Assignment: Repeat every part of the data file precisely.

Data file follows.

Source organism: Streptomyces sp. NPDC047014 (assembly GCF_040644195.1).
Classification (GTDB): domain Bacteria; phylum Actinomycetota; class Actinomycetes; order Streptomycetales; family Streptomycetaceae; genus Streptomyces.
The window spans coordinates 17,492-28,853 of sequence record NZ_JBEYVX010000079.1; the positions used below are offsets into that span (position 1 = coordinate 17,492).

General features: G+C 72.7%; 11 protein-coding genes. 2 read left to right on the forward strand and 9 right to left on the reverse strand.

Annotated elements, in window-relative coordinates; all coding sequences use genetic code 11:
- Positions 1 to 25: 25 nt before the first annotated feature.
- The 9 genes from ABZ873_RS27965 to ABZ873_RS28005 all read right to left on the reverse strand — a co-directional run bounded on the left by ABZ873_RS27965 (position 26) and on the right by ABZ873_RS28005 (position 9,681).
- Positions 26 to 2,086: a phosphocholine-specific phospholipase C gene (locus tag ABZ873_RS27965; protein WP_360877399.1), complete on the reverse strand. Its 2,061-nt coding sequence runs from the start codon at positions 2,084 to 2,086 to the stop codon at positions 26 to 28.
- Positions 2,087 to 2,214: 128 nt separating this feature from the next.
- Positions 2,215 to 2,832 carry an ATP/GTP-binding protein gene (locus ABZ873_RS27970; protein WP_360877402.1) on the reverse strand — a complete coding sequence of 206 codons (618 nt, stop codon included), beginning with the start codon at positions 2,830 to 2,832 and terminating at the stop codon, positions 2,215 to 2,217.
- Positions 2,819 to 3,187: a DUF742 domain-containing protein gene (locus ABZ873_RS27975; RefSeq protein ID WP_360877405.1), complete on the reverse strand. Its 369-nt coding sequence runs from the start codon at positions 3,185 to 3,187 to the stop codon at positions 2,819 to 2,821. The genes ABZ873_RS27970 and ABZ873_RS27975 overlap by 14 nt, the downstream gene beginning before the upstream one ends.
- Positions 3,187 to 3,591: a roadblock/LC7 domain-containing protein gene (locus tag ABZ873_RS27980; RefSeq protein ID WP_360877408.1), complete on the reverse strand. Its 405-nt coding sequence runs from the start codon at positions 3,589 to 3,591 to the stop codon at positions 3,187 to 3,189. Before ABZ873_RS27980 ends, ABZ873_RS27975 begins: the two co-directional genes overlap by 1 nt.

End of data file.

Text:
Source organism: Streptomyces sp. NPDC047014 (assembly GCF_040644195.1).
Classification (GTDB): domain Bacteria; phylum Actinomycetota; class Actinomycetes; order Streptomycetales; family Streptomycetaceae; genus Streptomyces.
The window spans coordinates 17,492-28,853 of sequence record NZ_JBEYVX010000079.1; the positions used below are offsets into that span (position 1 = coordinate 17,492).

General features: G+C 72.7%; 11 protein-coding genes. 2 read left to right on the forward strand and 9 right to left on the reverse strand.

Annotated elements, in window-relative coordinates; all coding sequences use genetic code 11:
- Positions 1 to 25: 25 nt before the first annotated feature.
- The 9 genes from ABZ873_RS27965 to ABZ873_RS28005 all read right to left on the reverse strand — a co-directional run bounded on the left by ABZ873_RS27965 (position 26) and on the right by ABZ873_RS28005 (position 9,681).
- Positions 26 to 2,086: a phosphocholine-specific phospholipase C gene (locus tag ABZ873_RS27965; protein WP_360877399.1), complete on the reverse strand. Its 2,061-nt coding sequence runs from the start codon at positions 2,084 to 2,086 to the stop codon at positions 26 to 28.
- Positions 2,087 to 2,214: 128 nt separating this feature from the next.
- Positions 2,215 to 2,832 carry an ATP/GTP-binding protein gene (locus ABZ873_RS27970; protein WP_360877402.1) on the reverse strand — a complete coding sequence of 206 codons (618 nt, stop codon included), beginning with the start codon at positions 2,830 to 2,832 and terminating at the stop codon, positions 2,215 to 2,217.
- Positions 2,819 to 3,187: a DUF742 domain-containing protein gene (locus ABZ873_RS27975; RefSeq protein ID WP_360877405.1), complete on the reverse strand. Its 369-nt coding sequence runs from the start codon at positions 3,185 to 3,187 to the stop codon at positions 2,819 to 2,821. The genes ABZ873_RS27970 and ABZ873_RS27975 overlap by 14 nt, the downstream gene beginning before the upstream one ends.
- Positions 3,187 to 3,591: a roadblock/LC7 domain-containing protein gene (locus tag ABZ873_RS27980; RefSeq protein ID WP_360877408.1), complete on the reverse strand. Its 405-nt coding sequence runs from the start codon at positions 3,589 to 3,591 to the stop codon at positions 3,187 to 3,189. Before ABZ873_RS27980 ends, ABZ873_RS27975 begins: the two co-directional genes overlap by 1 nt.